It is not advisable to leave them starving. The minimum requirement includes water and hay. Although, it is advised not to leave food loose in the cage while traveling because of the possibility of scattering. Water could easily get leaked on to the bedding and make a mess.
So there is absolutely no other choice than to feed them by yourself at regular intervals from small packets of food that you should prepare. Make sure there is no way for water to leak. Wet bedding could not only cause an unpleasant smell but also pave the way for bacterial and fungal infections to spread.
6. Have a Big Enough Cage for the Transport
A cage should not confine them from moving around naturally. Your guinea pigs must still be able to turn around, stand up, and move in circles within the cage. Denying them a space that does not confine them that way, could lead to a distressed emotional state. And I am sure that is not the best way to enjoy the company of a pet.
7. Make Sure the Bottom of the Carrier is Not Porous
Residues, feces, and bedding material are not to drop down. This applies irrespective of the mode of travel. Moreover, as mentioned earlier, a porous base hurts their feet. And I’m pretty sure you are taking the trouble of reading such a long article just because you never wanted to hurt your pal!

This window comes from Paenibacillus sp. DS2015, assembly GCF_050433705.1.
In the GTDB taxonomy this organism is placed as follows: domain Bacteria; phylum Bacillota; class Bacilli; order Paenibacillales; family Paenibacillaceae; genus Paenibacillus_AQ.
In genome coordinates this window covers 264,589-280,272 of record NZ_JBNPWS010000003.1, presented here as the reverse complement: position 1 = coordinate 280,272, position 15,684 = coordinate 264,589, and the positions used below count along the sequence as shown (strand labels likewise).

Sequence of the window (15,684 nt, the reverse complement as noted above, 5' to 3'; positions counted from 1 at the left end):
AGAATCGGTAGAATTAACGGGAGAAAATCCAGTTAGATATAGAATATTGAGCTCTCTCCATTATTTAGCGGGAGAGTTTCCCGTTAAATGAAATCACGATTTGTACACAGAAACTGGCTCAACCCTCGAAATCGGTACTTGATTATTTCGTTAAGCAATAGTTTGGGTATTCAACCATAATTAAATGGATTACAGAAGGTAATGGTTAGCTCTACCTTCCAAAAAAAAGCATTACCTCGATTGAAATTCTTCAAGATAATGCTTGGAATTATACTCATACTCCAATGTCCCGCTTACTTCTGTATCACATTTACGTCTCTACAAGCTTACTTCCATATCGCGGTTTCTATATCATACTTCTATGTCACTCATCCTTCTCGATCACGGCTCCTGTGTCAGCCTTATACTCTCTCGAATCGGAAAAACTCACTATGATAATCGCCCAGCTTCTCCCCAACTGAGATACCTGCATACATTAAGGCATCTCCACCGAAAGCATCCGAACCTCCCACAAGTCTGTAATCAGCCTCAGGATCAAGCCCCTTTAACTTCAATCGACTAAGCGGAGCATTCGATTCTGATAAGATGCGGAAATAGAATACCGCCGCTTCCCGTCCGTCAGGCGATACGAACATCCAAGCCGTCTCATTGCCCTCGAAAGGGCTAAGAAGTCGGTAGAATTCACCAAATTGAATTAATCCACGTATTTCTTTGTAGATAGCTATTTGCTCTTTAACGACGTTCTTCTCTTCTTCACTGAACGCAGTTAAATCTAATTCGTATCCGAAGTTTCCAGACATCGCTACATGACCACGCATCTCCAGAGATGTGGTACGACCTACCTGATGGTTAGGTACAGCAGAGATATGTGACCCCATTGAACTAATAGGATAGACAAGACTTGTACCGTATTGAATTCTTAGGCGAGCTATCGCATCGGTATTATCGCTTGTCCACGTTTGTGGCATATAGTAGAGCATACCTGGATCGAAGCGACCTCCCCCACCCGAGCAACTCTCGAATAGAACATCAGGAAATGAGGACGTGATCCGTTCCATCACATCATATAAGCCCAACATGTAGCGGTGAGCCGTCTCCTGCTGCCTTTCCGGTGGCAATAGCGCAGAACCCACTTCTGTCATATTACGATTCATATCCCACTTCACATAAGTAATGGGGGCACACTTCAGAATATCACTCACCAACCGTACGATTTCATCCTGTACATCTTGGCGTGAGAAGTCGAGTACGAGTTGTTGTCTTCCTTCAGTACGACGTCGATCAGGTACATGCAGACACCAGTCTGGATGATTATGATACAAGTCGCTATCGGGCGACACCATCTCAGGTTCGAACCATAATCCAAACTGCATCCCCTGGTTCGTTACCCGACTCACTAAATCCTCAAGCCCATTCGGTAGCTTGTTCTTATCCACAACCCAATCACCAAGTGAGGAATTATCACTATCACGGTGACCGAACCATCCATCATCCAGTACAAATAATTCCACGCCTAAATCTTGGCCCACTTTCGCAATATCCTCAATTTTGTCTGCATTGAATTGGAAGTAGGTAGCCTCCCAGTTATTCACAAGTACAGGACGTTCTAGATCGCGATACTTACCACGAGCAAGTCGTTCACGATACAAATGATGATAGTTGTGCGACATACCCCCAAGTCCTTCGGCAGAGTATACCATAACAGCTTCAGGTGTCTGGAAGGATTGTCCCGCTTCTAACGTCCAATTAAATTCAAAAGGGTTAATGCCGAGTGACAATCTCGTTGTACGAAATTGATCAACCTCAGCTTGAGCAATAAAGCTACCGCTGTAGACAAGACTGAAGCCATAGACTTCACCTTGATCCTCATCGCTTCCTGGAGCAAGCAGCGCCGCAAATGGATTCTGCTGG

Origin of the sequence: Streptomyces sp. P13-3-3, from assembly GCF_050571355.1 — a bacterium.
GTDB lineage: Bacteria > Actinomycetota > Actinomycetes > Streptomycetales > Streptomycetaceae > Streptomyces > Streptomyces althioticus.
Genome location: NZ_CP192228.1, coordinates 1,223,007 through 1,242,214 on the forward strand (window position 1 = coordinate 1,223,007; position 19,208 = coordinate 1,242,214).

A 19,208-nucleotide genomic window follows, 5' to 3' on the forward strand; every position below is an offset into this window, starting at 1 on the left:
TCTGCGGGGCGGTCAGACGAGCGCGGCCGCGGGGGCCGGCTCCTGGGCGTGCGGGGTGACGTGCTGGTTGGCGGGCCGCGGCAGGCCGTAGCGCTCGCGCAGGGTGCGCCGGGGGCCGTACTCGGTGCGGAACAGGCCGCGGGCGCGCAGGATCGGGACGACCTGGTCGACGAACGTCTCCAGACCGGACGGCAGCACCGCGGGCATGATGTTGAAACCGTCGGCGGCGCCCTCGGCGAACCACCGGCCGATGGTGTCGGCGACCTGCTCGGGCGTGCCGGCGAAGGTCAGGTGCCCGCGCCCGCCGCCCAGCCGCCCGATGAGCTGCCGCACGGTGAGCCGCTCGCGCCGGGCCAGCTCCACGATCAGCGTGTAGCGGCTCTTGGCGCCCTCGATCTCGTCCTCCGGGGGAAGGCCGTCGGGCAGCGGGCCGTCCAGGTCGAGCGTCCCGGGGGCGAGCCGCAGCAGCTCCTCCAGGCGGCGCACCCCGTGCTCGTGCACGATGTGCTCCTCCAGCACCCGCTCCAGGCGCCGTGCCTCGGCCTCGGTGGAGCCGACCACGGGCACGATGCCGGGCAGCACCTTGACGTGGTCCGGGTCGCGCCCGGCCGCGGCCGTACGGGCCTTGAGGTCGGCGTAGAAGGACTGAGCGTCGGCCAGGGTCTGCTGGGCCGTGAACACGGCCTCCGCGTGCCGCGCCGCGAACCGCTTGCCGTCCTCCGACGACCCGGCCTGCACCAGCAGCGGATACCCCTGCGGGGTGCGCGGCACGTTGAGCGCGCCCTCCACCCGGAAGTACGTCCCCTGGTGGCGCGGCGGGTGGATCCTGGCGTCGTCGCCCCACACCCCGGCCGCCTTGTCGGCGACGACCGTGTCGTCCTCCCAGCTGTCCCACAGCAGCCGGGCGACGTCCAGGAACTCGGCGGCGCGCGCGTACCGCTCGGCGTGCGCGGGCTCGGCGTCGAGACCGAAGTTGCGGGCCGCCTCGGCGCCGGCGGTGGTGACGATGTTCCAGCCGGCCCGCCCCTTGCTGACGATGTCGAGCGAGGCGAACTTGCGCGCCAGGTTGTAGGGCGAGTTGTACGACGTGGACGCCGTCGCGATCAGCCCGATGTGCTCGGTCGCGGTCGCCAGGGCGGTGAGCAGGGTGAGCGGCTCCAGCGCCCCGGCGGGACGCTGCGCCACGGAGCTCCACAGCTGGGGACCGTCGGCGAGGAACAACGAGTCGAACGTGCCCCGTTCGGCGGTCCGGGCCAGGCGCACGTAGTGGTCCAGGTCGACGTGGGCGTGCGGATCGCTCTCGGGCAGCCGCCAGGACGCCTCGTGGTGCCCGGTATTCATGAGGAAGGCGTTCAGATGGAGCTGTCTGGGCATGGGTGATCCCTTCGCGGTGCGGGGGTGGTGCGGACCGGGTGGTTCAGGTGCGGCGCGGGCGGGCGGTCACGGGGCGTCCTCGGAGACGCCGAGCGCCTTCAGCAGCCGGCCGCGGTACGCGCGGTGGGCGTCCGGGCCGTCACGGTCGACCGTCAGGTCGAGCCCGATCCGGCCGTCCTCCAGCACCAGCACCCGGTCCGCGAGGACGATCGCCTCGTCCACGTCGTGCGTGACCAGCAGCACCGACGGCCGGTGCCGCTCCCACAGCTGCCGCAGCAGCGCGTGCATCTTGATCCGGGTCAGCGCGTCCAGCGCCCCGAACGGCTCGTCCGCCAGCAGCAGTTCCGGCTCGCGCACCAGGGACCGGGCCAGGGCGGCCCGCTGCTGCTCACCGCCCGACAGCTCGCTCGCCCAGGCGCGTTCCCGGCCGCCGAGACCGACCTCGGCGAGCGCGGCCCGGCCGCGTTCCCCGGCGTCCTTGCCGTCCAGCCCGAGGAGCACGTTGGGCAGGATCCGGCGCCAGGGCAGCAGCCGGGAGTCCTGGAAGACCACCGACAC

8. The Cage Should Not be Made From Hard Material
Even though the inner surface of the cage is separated from your guinea pigs by layers of bedding, you need to be on the safer side. What if the papers or the bedding gets distorted and the cage surface is exposed to your piggy? They will surely try to nibble on the cage. If the cage is made of toxic material, that is very bad news for your guinea pig.
If it is steel or any hard metal, chances of your guinea pigs getting hurt physically, are extremely high. Moreover, such metals are conducive to external temperature. That makes it harder to keep your guinea pig at an optimum temperature that is different from the external temperature.
How to Travel in a Car With a Guinea Pig
1. Turn on the AC/Radiator to Maintain Optimum Temperature
Guinea pigs do not have the physiological mechanisms needed to regulate their body temperature. Their body temperature depends on the external temperature.